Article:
Of course I can supply more information and files from the simulations if necessary, just let me know.
Cheers
Christian


#2

Hello Christian,

I do not have a full answer for you, but I can tell you some things from my
experience… I have been doing similar things recently as part of the test
cases for Emp.

  1. If you are working only with the sun, you should not expect the
    2-phase method to work very well. The sun in the two-phase method is spread
    into 3 or 4 (I think 4) sky patches, which makes it very big compared to
    the gendaylit sun which is 0.533 degrees wide. Also, the gendaylit sun is
    made of light material, while the 2-phase method sky is made of Glow. This
    is important because Radiance treat these materials differently
  2. Even if you use sharp suns for the matrix-based method (i.e.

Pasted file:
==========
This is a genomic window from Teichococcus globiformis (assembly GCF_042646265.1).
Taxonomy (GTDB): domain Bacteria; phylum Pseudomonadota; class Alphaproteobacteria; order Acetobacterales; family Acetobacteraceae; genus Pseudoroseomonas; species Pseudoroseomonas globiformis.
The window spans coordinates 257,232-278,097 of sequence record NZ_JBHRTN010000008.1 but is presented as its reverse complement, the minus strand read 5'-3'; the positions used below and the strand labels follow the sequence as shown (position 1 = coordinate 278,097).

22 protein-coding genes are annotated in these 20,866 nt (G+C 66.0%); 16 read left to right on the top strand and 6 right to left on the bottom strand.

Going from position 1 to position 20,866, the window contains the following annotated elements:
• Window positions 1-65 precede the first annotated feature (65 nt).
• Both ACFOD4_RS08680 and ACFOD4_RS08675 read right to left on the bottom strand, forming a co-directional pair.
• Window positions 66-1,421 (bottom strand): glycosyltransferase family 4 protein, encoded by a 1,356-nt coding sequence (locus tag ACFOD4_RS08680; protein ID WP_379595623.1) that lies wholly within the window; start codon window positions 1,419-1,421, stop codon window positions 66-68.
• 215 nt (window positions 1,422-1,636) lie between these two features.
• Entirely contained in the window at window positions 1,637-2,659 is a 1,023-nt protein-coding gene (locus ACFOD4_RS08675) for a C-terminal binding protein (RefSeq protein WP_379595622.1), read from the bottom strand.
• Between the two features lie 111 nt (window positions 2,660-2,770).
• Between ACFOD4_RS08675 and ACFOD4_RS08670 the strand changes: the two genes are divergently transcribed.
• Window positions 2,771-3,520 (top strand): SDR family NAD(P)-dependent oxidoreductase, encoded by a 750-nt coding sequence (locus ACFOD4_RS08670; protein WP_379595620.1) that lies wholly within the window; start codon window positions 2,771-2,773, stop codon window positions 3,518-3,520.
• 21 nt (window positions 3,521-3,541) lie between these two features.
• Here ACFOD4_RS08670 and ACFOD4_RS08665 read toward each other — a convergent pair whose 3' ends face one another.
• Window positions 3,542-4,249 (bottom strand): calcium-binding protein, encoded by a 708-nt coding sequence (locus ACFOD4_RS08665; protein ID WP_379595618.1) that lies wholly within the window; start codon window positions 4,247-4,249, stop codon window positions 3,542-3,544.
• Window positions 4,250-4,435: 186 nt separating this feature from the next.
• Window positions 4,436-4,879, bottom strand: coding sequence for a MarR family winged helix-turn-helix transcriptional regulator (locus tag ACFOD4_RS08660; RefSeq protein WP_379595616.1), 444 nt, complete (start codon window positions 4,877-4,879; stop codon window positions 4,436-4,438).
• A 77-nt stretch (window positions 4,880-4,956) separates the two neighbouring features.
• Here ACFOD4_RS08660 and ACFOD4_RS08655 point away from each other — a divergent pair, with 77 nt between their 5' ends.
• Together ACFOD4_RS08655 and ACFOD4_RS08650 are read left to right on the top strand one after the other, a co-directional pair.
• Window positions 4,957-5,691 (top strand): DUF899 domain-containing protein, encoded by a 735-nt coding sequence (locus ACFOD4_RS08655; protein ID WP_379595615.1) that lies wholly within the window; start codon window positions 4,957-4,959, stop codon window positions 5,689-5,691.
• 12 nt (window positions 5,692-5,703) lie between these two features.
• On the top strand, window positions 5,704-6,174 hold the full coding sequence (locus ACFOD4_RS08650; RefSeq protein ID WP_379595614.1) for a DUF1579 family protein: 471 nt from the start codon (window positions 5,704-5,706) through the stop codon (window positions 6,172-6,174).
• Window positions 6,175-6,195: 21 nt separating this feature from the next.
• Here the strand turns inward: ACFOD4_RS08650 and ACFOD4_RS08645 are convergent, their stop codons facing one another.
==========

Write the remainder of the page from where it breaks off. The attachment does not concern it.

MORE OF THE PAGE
gendaymtx -d -5 0.533 | dctimestep ), you cannot expect the results to be
    exact at every point at every timestep. This is caused by the sun being in
    (slightly) different positions in the matrix-based (which predefines sun
    locations) and the continuous gendaylit’s positions. This will only be
    noticeable at the edges of shadows, though… for example, the exact moment
    in which a sensor becomes exposed to the direct sun will be slightly
    shifted from reality.
  3. Maybe THIS
    https://discourse.radiance-online.org/t/sampling-thorugh-trans-material/2551topic
    may help you deal with some parameters… it helped me a while ago

cheers,


#3

Hi!
Thanks a lot for your reply and please excuse the delay in getting back to this.
As I still could not solve the problem, I have made a short perl script calculating the results for the above described test in three ways. The script including the geometry, materials and sensor points used are within this zip file:

https://drive.google.com/file/d/1huZTwIrXzRM4uynpxBdl_pQtUuEh_DmD/view?usp=sharing